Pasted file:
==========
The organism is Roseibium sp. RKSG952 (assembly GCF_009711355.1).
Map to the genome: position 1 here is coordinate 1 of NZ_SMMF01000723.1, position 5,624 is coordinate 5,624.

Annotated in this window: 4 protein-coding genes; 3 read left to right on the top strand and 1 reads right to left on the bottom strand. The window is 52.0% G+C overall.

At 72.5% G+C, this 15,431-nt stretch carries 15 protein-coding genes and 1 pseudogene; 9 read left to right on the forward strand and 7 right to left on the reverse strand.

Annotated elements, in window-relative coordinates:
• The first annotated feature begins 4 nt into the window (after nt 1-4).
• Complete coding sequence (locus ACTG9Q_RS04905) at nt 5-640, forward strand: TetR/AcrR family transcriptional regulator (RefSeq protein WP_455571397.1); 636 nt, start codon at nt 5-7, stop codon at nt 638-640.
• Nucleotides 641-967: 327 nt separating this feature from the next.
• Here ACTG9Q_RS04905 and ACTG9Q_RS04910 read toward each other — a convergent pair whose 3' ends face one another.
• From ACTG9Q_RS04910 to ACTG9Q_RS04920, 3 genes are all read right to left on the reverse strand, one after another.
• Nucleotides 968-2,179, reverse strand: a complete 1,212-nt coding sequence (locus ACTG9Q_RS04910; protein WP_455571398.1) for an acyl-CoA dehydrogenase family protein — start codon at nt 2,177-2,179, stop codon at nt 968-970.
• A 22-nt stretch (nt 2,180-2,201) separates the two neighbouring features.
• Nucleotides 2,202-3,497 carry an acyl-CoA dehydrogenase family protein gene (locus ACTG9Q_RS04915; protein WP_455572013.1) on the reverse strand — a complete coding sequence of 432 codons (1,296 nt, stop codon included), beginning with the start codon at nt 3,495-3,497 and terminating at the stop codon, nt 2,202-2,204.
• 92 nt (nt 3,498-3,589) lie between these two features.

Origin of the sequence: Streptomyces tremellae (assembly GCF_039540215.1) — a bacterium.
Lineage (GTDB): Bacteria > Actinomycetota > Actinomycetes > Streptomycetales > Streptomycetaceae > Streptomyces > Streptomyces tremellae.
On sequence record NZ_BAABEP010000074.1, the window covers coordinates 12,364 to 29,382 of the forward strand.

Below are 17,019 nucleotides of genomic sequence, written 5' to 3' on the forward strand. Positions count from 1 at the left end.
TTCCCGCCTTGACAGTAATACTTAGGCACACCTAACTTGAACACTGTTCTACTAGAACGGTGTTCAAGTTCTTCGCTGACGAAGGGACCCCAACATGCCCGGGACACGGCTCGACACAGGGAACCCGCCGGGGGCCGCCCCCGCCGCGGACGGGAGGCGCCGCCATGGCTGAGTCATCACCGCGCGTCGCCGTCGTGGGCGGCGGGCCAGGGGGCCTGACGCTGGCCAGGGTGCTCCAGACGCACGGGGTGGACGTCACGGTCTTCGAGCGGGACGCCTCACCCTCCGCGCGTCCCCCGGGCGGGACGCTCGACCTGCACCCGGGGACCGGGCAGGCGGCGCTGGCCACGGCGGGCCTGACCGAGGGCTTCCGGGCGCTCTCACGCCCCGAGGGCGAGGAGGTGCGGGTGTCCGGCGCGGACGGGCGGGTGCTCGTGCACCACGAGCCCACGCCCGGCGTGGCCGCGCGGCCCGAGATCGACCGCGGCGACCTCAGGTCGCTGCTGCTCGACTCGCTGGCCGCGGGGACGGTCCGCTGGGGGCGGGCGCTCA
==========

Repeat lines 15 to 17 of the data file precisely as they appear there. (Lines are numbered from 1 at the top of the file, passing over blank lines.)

Origin of the sequence: Streptomyces tremellae (assembly GCF_039540215.1) — a bacterium.
Lineage (GTDB): Bacteria > Actinomycetota > Actinomycetes > Streptomycetales > Streptomycetaceae > Streptomyces > Streptomyces tremellae.
On sequence record NZ_BAABEP010000074.1, the window covers coordinates 12,364 to 29,382 of the forward strand.